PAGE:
While much of the world is busy marveling over the results of the US presidential elections, Palestinian terrorists in Gaza have been exploiting the opportunity to fire a barrage of rockets at Israel's southern towns and cities.
Over the weekend, 20 Qassam and Iranian-produced Grad rockets were launched towards Ashkelon and the western Negev, and another 12 slammed into Israel on Monday.
This latest bombardment comes just days after the government reportedly passed a message along to Hamas via Egyptian intermediaries pleading for a continuation of the shaky cease-fire that has been in place for the past few months.
Hamas' response was clear and unambiguous, and it came in the form of dozens of potentially lethal explosive projectiles raining down on innocent Israelis.
Indeed, the situation has gotten so bad that officials in Ashdod, the country's primary cargo port, announced on Sunday that they have begun making preparations to defend the city from the possibility of attack.
Since Ashdod handles some 60% of Israel's marine cargo, Palestinian rocket fire on the area could have a devastating affect on the economy, and it would mark a further escalation in the terrorists' war against the Jewish state
THIS CANNOT be allowed to happen. For far too long, Israel has allowed Palestinian terrorists in Gaza to turn the south of the country into a shooting gallery, making life increasingly intolerable for tens of thousands of Israelis.
From January 1 through November 11, according to the Foreign Ministry, a total of 1,151 rockets and 1,239 mortar rounds fired from Gaza struck southern Israel. That is an average of seven per day, every day, since the start of the year.
It also exceeds by far the combined total of rockets that have crashed into Israel in the past two years. In all of 2007, a total of 896 Palestinian rockets hit Israeli territory, after 946 did so in 2006.
And with Hamas terrorists eagerly working on expanding the range and improving the accuracy of their arsenal, the danger posed by the rocket fire will only continue to grow.
So instead of continuing to appease the assailants, now is precisely the time for Israel to storm into Gaza and put them out of commission, before the Obama administration comes to power.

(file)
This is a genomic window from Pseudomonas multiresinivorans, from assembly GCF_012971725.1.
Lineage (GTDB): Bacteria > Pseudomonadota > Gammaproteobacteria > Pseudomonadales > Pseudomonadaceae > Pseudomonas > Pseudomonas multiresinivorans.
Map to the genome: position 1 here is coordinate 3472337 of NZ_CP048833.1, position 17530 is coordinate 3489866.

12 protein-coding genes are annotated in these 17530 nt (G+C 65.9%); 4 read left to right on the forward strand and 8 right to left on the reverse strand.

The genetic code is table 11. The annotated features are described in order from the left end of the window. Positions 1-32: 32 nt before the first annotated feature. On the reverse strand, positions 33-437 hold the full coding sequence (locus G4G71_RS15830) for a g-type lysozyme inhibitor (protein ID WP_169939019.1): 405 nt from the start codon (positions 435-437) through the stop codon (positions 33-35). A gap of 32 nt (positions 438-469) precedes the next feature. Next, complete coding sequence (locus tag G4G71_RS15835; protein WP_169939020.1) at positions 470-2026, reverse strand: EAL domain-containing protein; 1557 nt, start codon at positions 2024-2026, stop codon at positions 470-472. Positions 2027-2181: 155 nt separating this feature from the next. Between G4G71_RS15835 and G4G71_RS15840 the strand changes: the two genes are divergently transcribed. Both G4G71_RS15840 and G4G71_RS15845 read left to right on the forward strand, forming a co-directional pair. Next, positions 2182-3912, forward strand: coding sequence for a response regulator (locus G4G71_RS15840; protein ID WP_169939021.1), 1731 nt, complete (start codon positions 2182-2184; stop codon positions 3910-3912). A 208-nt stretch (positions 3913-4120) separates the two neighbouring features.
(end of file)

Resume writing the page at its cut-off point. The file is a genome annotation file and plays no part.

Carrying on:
In these, the waning days of the Bush presidency, Israel is far less likely to come under heavy diplomatic pressure should it launch an extensive counter-terror operation to undermine Hamas.
The next 60 days until Barack Obama's inauguration are therefore a golden window of opportunity for Israel to strike a piercing blow against Palestinian irredentism.
THIS CHANCE cannot be frittered away, particularly since the odds are that an Obama White House will be far less inclined to support bold Israeli moves in the war on terror and far more likely to press for appeasing Hamas.
Just last week, a senior Hamas official confirmed that the terror group has been holding talks for some time with Obama's advisers.
Ahmed Yousuf, political adviser to Hamas chief Ismail Haniyeh, told the London-based Arabic daily Al-Hayat on November 11 that "We were in contact with a number of Obama's aides through the Internet, and later met with some of them in Gaza, but they advised us not to come out with any statements, as they may have a negative effect on his election campaign."
Yousuf described the contacts with Obama's aides as "ongoing," said he is still in touch with them, and went on to suggest that Obama's Middle East policy "will differ from that of his predecessor George W. Bush."
Of course it remains to be seen whether that will prove to be the case. But Israel can hardly afford to take such a chance.
On Monday, during a visit to Sderot with British Foreign Secretary David Miliband, Defense Minister Ehud Barak said that the army is prepared to carry out an operation in Gaza, but will do so only once "the conditions are ripe."
But how much riper do they need to be? Aren't dozens of rockets raining down on Israeli cities each day enough of a reason to warrant taking action?
Israel should be seizing the initiative now, and making the most of Washington's current preoccupation with the presidential transition process, to impose some order on the chaos of Gaza.
This is an important chance to finally bring about an end to the rocket fire, and bring the Hamas regime to its knees.
It would be cataclysmic, and simply unforgivable, if the government were to forego this opportunity.
But don't get your hopes up. Thus far, Israel's leadership has done virtually nothing to stop the rocket fire, so there is little reason to suspect there will be any sudden change of course.
So it appears that we are fated to be stuck with the current pin-headed policy of pinpoint retaliation and pinprick attacks.
And thousands of Israelis will continue to live on pins and needles, watching helplessly as our government allows yet another fortuitous moment for action to needlessly slip away.